Friday, 4 October 2013

honeypot or carry on constable

Since 2007, law enforcement in the United Kingdom has gotten into the spreading practice of using lures and decoys to apprehend burglars in the form of Capture Houses and Bait Cars. There is a strange and indefinable feeling of entrapment or pre-crime to this tactic, though I wouldn't actually say it makes me think neighbourhoods are not better served by rounding up more of a certain element, but one has to wonder about the defenseless, anomalous households and whether such easy targets might not present some not otherwise inclined with a gateway target.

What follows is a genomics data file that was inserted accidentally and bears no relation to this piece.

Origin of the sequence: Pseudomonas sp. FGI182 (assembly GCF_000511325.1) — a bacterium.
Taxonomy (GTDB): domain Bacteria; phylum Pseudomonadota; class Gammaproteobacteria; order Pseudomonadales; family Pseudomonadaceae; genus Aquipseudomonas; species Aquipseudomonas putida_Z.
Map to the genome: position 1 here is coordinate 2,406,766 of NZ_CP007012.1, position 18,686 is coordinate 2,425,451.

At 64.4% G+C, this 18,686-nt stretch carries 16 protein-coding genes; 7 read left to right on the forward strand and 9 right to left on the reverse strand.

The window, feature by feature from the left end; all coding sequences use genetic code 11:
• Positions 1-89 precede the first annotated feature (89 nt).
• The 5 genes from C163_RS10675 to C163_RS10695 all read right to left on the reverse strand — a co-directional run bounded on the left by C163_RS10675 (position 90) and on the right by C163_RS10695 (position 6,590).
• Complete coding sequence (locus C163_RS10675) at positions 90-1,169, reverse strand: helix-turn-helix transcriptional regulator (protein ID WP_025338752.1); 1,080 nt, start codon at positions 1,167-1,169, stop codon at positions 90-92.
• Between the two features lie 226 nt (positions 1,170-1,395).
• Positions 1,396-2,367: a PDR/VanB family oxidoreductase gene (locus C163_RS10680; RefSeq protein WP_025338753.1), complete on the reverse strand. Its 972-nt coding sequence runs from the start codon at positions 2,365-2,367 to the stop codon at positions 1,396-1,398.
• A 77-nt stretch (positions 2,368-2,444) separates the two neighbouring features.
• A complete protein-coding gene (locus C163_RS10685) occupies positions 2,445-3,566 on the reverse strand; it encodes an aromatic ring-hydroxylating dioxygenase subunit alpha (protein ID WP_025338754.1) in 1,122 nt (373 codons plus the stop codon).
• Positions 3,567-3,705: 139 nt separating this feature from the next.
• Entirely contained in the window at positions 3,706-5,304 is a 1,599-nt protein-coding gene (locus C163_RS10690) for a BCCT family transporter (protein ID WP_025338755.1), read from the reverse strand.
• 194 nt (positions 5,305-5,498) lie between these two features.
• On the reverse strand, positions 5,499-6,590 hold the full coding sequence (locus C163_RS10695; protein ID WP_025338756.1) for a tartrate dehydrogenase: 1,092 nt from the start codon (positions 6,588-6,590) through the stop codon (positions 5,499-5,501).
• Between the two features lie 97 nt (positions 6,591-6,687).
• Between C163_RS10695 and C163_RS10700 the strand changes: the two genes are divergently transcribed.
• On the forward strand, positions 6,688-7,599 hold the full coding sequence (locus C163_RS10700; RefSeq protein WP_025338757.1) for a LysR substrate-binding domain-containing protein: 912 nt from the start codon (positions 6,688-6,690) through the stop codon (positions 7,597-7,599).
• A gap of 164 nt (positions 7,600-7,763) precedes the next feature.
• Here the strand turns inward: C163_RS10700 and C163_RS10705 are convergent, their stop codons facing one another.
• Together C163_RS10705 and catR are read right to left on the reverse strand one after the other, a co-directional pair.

After casing the joint for sometime, finding the home to be predictably empty and outfitted with only the usual array of security and deterrents, chains and bolts and lights on a timer (though I suppose attentive neighbours might always prove the best offense), the perpetrator would be greeted with usual tantalizing array of electronics in a setting meant to appear lived in. The home, a freestanding unit, row-house or a flat in a sizable apartment-block, has been vacant for sometime—idle except for an impressive lot of surveillance devices that the police have contracted experts to install in these simulacra that fully document and tag the thieves, probably also revealing something about best-practices in burglary and loot-liquidation. Elsewhere, law enforcement agencies have even mocked up store-fronts to bait would-be robbers. It is quite surreal to think about how that quiet apartment or fly-by-night operation constantly under new management might not be what they seem at all, but more like a hunting blind.